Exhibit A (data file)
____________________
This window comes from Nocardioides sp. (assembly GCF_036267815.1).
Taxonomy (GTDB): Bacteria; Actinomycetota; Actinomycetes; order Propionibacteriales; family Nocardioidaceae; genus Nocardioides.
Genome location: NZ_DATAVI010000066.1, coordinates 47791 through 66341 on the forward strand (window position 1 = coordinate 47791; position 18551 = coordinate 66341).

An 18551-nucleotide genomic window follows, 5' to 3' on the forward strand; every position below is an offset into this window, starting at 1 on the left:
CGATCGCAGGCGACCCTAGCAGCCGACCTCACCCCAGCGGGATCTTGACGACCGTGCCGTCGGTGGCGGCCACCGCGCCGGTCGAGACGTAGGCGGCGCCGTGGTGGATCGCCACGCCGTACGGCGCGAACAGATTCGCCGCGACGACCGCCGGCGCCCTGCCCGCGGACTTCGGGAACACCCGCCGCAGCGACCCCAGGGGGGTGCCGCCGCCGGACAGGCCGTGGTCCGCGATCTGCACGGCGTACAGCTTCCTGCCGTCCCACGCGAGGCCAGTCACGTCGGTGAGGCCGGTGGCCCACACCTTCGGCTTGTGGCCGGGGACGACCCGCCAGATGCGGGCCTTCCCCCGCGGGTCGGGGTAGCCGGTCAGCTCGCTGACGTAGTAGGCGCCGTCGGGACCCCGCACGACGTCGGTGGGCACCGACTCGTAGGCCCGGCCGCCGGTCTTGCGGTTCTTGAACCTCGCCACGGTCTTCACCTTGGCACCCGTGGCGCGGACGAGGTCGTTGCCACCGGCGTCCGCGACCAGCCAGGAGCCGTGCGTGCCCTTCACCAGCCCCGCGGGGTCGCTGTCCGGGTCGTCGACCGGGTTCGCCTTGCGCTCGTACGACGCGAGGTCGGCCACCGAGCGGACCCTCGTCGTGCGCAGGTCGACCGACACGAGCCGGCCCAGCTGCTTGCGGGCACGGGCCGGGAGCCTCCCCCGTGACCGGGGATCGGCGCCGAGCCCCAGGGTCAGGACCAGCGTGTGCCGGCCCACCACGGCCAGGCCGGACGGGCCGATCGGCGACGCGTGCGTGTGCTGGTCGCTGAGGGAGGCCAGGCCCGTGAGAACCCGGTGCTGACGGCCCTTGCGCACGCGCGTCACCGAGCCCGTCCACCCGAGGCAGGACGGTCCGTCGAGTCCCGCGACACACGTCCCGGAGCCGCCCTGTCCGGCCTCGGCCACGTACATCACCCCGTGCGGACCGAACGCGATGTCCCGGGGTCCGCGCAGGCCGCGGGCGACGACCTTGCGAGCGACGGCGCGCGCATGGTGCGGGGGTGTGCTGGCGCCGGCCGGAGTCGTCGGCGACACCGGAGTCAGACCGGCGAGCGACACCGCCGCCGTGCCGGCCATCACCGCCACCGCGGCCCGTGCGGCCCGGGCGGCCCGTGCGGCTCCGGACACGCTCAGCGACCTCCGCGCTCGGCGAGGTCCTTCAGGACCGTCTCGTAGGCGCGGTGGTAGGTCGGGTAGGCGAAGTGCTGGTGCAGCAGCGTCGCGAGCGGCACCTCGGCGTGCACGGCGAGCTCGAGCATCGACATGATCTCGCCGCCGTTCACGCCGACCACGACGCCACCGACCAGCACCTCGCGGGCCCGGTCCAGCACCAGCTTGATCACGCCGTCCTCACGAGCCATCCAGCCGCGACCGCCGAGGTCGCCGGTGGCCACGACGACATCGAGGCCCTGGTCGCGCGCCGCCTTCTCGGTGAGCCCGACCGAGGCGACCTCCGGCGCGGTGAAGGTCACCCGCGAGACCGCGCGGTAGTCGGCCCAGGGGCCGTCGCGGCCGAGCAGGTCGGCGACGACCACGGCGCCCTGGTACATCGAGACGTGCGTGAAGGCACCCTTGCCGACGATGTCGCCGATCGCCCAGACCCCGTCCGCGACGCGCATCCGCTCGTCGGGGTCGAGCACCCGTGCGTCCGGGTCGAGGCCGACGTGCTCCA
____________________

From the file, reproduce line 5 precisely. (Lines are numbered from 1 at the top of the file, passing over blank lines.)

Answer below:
CGATCGCAGGCGACCCTAGCAGCCGACCTCACCCCAGCGGGATCTTGACGACCGTGCCGTCGGTGGCGGCCACCGCGCCGGTCGAGACGTAGGCGGCGCCGTGGTGGATCGCCACGCCGTACGGCGCGAACAGATTCGCCGCGACGACCGCCGGCGCCCTGCCCGCGGACTTCGGGAACACCCGCCGCAGCGACCCCAGGGGGGTGCCGCCGCCGGACAGGCCGTGGTCCGCGATCTGCACGGCGTACAGCTTCCTGCCGTCCCACGCGAGGCCAGTCACGTCGGTGAGGCCGGTGGCCCACACCTTCGGCTTGTGGCCGGGGACGACCCGCCAGATGCGGGCCTTCCCCCGCGGGTCGGGGTAGCCGGTCAGCTCGCTGACGTAGTAGGCGCCGTCGGGACCCCGCACGACGTCGGTGGGCACCGACTCGTAGGCCCGGCCGCCGGTCTTGCGGTTCTTGAACCTCGCCACGGTCTTCACCTTGGCACCCGTGGCGCGGACGAGGTCGTTGCCACCGGCGTCCGCGACCAGCCAGGAGCCGTGCGTGCCCTTCACCAGCCCCGCGGGGTCGCTGTCCGGGTCGTCGACCGGGTTCGCCTTGCGCTCGTACGACGCGAGGTCGGCCACCGAGCGGACCCTCGTCGTGCGCAGGTCGACCGACACGAGCCGGCCCAGCTGCTTGCGGGCACGGGCCGGGAGCCTCCCCCGTGACCGGGGATCGGCGCCGAGCCCCAGGGTCAGGACCAGCGTGTGCCGGCCCACCACGGCCAGGCCGGACGGGCCGATCGGCGACGCGTGCGTGTGCTGGTCGCTGAGGGAGGCCAGGCCCGTGAGAACCCGGTGCTGACGGCCCTTGCGCACGCGCGTCACCGAGCCCGTCCACCCGAGGCAGGACGGTCCGTCGAGTCCCGCGACACACGTCCCGGAGCCGCCCTGTCCGGCCTCGGCCACGTACATCACCCCGTGCGGACCGAACGCGATGTCCCGGGGTCCGCGCAGGCCGCGGGCGACGACCTTGCGAGCGACGGCGCGCGCATGGTGCGGGGGTGTGCTGGCGCCGGCCGGAGTCGTCGGCGACACCGGAGTCAGACCGGCGAGCGACACCGCCGCCGTGCCGGCCATCACCGCCACCGCGGCCCGTGCGGCCCGGGCGGCCCGTGCGGCTCCGGACACGCTCAGCGACCTCCGCGCTCGGCGAGGTCCTTCAGGACCGTCTCGTAGGCGCGGTGGTAGGTCGGGTAGGCGAAGTGCTGGTGCAGCAGCGTCGCGAGCGGCACCTCGGCGTGCACGGCGAGCTCGAGCATCGACATGATCTCGCCGCCGTTCACGCCGACCACGACGCCACCGACCAGCACCTCGCGGGCCCGGTCCAGCACCAGCTTGATCACGCCGTCCTCACGAGCCATCCAGCCGCGACCGCCGAGGTCGCCGGTGGCCACGACGACATCGAGGCCCTGGTCGCGCGCCGCCTTCTCGGTGAGCCCGACCGAGGCGACCTCCGGCGCGGTGAAGGTCACCCGCGAGACCGCGCGGTAGTCGGCCCAGGGGCCGTCGCGGCCGAGCAGGTCGGCGACGACCACGGCGCCCTGGTACATCGAGACGTGCGTGAAGGCACCCTTGCCGACGATGTCGCCGATCGCCCAGACCCCGTCCGCGACGCGCATCCGCTCGTCGGGGTCGAGCACCCGTGCGTCCGGGTCGAGGCCGACGTGCTCCA